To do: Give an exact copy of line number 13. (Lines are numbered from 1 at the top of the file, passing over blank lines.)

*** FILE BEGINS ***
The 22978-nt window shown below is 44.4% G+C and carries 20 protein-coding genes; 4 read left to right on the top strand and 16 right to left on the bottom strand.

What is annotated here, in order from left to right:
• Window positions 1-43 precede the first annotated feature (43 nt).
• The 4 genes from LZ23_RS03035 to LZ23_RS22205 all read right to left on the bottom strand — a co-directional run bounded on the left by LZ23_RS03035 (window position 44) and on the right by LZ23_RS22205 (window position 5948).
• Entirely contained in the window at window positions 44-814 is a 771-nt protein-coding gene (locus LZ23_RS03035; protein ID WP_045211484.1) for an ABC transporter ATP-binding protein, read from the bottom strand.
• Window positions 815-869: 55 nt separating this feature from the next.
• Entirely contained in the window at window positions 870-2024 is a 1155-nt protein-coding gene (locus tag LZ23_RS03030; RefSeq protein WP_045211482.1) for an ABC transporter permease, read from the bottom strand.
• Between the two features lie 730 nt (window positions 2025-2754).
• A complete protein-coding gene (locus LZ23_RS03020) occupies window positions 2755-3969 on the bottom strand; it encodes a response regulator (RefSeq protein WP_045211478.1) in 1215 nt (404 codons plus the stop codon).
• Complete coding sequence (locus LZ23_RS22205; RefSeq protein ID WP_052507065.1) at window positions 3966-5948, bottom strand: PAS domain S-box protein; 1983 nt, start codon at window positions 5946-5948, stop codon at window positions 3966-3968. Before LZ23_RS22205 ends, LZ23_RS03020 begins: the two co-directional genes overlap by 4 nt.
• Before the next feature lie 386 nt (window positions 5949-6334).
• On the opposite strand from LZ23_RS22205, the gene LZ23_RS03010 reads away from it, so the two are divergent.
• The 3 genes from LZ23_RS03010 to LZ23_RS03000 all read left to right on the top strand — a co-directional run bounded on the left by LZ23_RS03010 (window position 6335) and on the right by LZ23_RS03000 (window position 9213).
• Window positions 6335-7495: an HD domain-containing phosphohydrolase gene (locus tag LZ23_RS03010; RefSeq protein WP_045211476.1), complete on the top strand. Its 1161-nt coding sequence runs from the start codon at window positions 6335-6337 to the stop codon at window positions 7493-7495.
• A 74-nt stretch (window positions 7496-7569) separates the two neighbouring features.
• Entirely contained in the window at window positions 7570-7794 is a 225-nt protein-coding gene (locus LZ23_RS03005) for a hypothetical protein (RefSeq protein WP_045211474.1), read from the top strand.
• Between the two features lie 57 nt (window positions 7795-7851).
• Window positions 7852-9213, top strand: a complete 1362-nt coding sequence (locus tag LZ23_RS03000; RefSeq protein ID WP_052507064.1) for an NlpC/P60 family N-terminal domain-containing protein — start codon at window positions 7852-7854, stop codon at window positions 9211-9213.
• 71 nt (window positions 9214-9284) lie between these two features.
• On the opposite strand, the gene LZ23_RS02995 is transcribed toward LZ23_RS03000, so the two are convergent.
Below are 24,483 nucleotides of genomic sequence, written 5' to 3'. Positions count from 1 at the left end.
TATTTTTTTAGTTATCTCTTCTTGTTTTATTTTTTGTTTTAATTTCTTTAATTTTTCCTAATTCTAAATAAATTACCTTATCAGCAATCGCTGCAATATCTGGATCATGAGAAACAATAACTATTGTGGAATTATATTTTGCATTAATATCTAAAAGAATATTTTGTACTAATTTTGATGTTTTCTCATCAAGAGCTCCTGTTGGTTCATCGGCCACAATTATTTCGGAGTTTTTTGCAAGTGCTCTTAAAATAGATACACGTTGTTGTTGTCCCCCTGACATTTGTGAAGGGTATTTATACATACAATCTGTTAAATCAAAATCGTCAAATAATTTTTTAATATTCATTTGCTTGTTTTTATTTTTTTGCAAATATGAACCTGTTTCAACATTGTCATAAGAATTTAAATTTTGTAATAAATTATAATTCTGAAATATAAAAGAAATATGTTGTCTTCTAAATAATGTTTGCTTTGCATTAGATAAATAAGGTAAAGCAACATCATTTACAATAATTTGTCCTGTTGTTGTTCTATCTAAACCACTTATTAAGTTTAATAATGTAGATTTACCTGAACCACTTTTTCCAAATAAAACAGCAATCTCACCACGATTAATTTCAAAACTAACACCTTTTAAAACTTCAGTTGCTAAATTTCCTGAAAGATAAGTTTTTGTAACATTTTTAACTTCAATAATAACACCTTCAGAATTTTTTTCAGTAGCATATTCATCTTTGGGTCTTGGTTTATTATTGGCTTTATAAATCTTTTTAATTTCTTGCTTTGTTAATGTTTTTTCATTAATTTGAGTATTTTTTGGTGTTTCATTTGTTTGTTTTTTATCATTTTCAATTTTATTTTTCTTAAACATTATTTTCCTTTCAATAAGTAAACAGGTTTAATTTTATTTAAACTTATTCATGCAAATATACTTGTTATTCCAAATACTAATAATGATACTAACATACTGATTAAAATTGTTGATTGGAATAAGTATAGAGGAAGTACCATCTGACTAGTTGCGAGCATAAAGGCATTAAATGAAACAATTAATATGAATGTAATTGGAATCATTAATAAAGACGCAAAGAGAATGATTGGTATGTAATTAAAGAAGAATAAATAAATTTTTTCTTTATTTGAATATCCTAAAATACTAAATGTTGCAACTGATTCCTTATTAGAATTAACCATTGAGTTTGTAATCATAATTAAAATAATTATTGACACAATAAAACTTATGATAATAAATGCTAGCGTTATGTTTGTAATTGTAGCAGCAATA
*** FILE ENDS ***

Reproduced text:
• The 3 genes from LZ23_RS03010 to LZ23_RS03000 all read left to right on the top strand — a co-directional run bounded on the left by LZ23_RS03010 (window position 6335) and on the right by LZ23_RS03000 (window position 9213).